Henry Lewis Morgan (1818-1881)

Henry was an Ethnologist & scientific anthropologist

Biography - Who is Henry Lewis Morgan ?

Henry Lewis Morgan (1818-1881) was an American Ethnologist and a principal founder of scientific anthropology. Henry was especially known for his establishment of the kinship systems study, and also for his overall theory of social evolution. His career in ethnology started when he joined a young men’s club, the Grand Order of the Iroquois, in Aurora after he graduated from college. In order to pattern this club upon the famous Iroquois confederacy, Henry undertook an extensive Iroquois study that included their history and their culture, in particular of the Seneca tribe. Morgan’s researches and theories led up to the publication in 1877 of his well-known and most influential work, Ancient Society. This book attempts to embrace culture generally, but it makes emphasis on the evolution of society, as it is constantly changing. It is divided into four parts: (1) “Growth of Intelligence Through Inventions and Discoveries”; (2) “Growth of the Idea of Government”; (3) “Growth of the Idea of the Family”; (4) “Growth of the Idea of Property.” Two theories are then used based on this: an idealistic and a materialistic one. According to the idealistic one, institutions are described as the accumulated product of germs of thought in the human mind; this approach was carried by Henry’s predecessors and contemporaries.

More About Lewis Henry Morgan

Here is a video on Lewis Henry Morgan to help understand who he was.
Lewis Henry Morgan

The Contributions Of Lewis Henry Morgan.

In the 19th century Lewis Henry Morgan contributed immensely to the methodology of evolutionism. As he became more fond of the Seneca tribe, Lewis noticed the Seneca treated their consanguineous kin differently from the civilized people. The Seneca kinship terminology did not recognize the distinction between kin in one's direct line of descent while the civilized people did. After realizing this odd observation, he developed more interest in kinship terminology. His observation and research in kinship represents his most durable contribution.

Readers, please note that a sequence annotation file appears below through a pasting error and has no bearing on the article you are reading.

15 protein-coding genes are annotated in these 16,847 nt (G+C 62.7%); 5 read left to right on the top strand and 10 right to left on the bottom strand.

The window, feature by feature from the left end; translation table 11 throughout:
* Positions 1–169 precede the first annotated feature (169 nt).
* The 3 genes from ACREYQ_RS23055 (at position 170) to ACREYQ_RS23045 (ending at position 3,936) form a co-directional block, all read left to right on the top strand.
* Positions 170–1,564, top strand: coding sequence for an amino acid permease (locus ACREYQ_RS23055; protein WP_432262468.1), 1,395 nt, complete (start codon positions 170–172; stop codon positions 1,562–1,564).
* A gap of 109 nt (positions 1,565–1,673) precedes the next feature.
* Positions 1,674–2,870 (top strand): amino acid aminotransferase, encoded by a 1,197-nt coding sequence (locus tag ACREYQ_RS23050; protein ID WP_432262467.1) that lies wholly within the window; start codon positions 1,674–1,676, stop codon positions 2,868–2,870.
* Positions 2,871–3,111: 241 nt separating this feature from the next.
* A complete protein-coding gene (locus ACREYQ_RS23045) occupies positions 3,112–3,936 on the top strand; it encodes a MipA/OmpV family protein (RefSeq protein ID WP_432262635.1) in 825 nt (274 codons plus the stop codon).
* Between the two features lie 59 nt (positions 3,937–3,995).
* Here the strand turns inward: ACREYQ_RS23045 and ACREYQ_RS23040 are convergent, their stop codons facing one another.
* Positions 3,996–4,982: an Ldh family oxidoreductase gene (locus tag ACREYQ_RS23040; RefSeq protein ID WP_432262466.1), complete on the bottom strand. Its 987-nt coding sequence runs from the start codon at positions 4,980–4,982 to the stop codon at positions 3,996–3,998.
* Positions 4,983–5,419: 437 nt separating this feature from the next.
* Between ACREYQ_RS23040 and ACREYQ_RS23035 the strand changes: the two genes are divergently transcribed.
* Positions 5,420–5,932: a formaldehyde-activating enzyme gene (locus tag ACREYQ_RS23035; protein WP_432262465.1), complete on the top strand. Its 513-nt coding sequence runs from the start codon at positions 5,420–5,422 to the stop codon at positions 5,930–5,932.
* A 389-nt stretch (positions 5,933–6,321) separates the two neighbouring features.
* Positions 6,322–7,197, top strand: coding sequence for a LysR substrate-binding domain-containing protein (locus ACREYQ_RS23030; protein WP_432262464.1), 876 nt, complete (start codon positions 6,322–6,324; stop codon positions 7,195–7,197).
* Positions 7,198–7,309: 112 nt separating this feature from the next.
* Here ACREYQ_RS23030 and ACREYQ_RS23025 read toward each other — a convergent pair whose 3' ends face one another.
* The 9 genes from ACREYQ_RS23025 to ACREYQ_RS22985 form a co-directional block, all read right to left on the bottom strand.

Lewis also had interest in the cultural evolution. He believed that that the associations was what progressed the expansion of knowledge, technological inventions, and change the view point of relationships, and marriage structures. During the research Lewis subdivided the social evolution into 3 major stages: Savagery, Barbarism, and Civilization.

Lewis branched the stages by technological inventions. Thus, Lewis stated that technological progress was what really pushed the social progress to change and develop. As the culture evolved through the decades; the evolution from primitive to modern progressed the society. Lewis's intention was to demonstrate and describe the wide variety of kinship systems and the different stages in the cultural progression as well as social development.


Henry practiced law at Rochester (1844-1862) and also served in the New York State Assembly (1861-1868) and Senate (1868-1869). He developed a wide interest in Native Americans during the time of the early 1840's, and observed their struggles against colonialism and oppression. Morgan's kinship study persuaded him to develop his cultural evolution theory.

Why Is Lewis Henry Morgan Important To Anthropology?

Lewis Henry Morgan is famous for his study on "Kinship", and "Cultural Evolution". His interest in Iroquois (especially the Seneca tribe) helped Lewis to develop his research on kinship. Throughout his research he was able to recognize 3 stages in the cultural evolution in men. Until this day, his contributions became the key to learn more about our ancestors, and conclude a brief idea on how we may evolve as we face the future.

What Are The Stages Of The Cultural Evolution

As we all know, Lewis subdivided our cultural evolution into 3 categories: Savagery, Barbarism, and Civilization. Throughout the video you will be able to see the cultural evolutionary model and see how we have changed throughout the past decades.
Lewis Henry Morgan